Residents have questioned a move by the Southington Board of Finance to approve cash funding to pay for the installation of synthetic turf at , a controversy sparked over the use over $500,000 for the town’s self insurance fund to help pay for the project.
Members of the board last week defended their decision, however, saying that the money being used from the self insurance fund is part of an 85 percent town investment into the fund and noting that using cash will help save nearly $200,000 in fees and interest over bonding the project.
“Using cash, at least for part of the project, is something that will save the town $25,000 that would otherwise have to be paid to the bond commission,” said Board of Finance member Sandra Feld. “By using cash, we have eliminated an extra $200,000 in taxpayer money that would have otherwise gone to the project.”
Garry Brumback said that in addition to the fee, the town stands to save an estimated $171,000 in interest over a 10-year period by using cash instead of bonding.
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to fund up to $920,000 in costs for the project using cash, a decision that passed by unanimous vote. Under the plan passed, $310,358 was allocated from the town’s 2011-12 contingency fund, with the remaining funding coming from a surplus in the Self Insurance fund.
Adjustments will still need to be made in order to meet the $920,000, however, as the surplus in the Self Insurance fund fell below $600,000 to end the fiscal year.
Members of the Southington Town Council still need to vote on funding for the project, which will be done at their next meeting on Aug. 13.
The Board of Finance has taken criticism for their decision, as residents have questioned why Self Insurance fund money was used in the process. It was something that led several former members of the Self Insurance committee to suggest that town officials were not considering town employees who pay into the fund.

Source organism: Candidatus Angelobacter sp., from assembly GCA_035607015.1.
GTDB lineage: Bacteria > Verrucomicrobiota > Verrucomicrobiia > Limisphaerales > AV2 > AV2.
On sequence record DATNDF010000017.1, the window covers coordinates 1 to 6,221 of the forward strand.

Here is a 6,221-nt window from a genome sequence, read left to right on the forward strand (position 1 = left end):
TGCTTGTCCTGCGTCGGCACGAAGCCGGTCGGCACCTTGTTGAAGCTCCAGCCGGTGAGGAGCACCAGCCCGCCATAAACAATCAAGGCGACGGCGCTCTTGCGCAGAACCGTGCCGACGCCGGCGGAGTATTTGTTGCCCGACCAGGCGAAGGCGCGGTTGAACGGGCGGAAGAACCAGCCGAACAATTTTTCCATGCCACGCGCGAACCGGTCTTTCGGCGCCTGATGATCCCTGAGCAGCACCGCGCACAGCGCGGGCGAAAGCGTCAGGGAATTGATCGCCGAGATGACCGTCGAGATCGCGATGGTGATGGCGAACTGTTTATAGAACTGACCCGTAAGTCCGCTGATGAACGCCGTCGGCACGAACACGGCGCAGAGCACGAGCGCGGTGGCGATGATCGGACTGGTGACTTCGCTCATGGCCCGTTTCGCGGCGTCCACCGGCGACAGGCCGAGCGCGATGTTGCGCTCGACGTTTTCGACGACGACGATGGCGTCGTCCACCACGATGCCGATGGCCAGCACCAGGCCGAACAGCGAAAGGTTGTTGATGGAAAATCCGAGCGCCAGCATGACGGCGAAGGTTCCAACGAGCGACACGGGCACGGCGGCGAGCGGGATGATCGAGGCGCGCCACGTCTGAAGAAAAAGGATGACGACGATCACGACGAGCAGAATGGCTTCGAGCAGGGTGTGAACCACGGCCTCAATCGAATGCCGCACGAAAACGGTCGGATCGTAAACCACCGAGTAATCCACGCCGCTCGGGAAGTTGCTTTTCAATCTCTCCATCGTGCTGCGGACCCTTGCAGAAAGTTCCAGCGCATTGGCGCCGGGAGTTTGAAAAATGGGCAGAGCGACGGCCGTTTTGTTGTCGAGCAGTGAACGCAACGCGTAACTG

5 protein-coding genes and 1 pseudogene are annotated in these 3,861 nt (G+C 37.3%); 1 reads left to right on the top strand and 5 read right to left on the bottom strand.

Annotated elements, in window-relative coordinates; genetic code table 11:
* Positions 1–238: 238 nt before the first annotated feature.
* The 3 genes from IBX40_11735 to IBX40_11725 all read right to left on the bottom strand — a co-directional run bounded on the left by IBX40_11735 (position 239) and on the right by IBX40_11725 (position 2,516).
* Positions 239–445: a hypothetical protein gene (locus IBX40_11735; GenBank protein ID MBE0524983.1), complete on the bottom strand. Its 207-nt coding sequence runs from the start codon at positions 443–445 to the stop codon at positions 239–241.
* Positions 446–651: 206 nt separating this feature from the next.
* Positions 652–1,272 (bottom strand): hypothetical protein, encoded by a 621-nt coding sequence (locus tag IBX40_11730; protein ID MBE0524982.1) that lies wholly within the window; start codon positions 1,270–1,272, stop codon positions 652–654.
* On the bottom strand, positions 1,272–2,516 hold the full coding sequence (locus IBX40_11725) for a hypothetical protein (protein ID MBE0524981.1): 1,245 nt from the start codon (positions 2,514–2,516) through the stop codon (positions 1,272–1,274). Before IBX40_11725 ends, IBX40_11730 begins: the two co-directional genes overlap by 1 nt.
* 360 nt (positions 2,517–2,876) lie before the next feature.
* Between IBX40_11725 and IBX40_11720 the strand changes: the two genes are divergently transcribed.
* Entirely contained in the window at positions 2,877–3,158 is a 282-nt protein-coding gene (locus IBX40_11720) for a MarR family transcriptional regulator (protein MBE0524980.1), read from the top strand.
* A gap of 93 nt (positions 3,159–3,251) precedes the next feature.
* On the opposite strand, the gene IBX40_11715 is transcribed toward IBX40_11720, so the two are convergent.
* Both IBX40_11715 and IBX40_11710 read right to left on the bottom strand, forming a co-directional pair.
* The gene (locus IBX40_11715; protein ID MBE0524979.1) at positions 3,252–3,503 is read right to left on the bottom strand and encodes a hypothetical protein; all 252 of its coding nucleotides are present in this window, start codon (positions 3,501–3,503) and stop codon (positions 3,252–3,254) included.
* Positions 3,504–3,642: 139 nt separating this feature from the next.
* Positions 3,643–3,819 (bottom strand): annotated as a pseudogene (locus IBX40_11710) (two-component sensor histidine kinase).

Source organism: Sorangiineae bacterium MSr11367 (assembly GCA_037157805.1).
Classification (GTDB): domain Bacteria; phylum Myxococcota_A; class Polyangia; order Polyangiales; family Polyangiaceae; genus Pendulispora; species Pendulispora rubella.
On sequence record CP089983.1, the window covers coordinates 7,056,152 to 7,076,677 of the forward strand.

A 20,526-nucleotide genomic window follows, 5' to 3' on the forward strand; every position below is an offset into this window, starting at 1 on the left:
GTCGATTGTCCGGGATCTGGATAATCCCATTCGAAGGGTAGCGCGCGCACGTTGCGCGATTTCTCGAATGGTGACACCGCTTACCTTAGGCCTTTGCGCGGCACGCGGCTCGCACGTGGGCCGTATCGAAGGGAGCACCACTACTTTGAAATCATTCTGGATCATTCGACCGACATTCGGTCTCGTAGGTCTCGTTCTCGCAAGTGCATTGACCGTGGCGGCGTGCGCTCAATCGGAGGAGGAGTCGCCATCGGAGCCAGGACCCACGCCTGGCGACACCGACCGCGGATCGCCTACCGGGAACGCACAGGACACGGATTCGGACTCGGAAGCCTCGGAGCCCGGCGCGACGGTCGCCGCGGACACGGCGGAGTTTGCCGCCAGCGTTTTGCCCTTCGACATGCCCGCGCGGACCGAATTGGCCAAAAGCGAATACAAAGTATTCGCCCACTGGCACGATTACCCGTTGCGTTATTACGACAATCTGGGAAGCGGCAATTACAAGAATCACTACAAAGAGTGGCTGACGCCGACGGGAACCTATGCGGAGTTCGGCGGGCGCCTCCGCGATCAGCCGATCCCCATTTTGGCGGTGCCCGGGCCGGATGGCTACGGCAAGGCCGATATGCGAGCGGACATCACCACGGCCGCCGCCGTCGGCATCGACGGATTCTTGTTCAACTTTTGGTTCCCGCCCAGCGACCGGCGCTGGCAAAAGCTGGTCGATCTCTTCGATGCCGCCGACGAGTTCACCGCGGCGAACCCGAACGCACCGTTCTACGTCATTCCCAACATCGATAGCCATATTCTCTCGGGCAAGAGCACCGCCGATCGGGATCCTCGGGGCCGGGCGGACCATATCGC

John Leary, chairman of the Board of Finance, defended the decision, however, saying that 85 percent of the fund is paid for not by those who are paying in, but by the taxpayers themselves. Town employees are responsible for paying rates to fund the remaining 15 percent.
“It’s like going to dinner with a friend and expecting to pay $100. The friend puts in $15 and I am asked to take on the rest of the bill,” Leary said. “If we have a great time and decide to get a couple extra drinks, I would be responsible for everything over that $100.”
“If we don’t spend that $100, the $15 isn’t going to be refunded,” he said.
Leary said it has been common practice for any surplus in the Self Insurance fund to be used to help provide a reserve for the fund, as well as for one-time cash projects. The reserve fund is above 10 percent, which helped make the decision easier, he said.
Finance members backed Leary’s explanation and reinforced their decision during the Board of Finance meeting last week. Feld and Edward Pocock Jr. each said they felt it was important for the public to understand how the board came to its decision.
“When I’ve talked about the taxpayers, they want to know why we didn’t bond it,” Pocock said. “Tthe taxpayers want to know why we decided to use money. They need to know why we made the decision we did and I think this explains it.”
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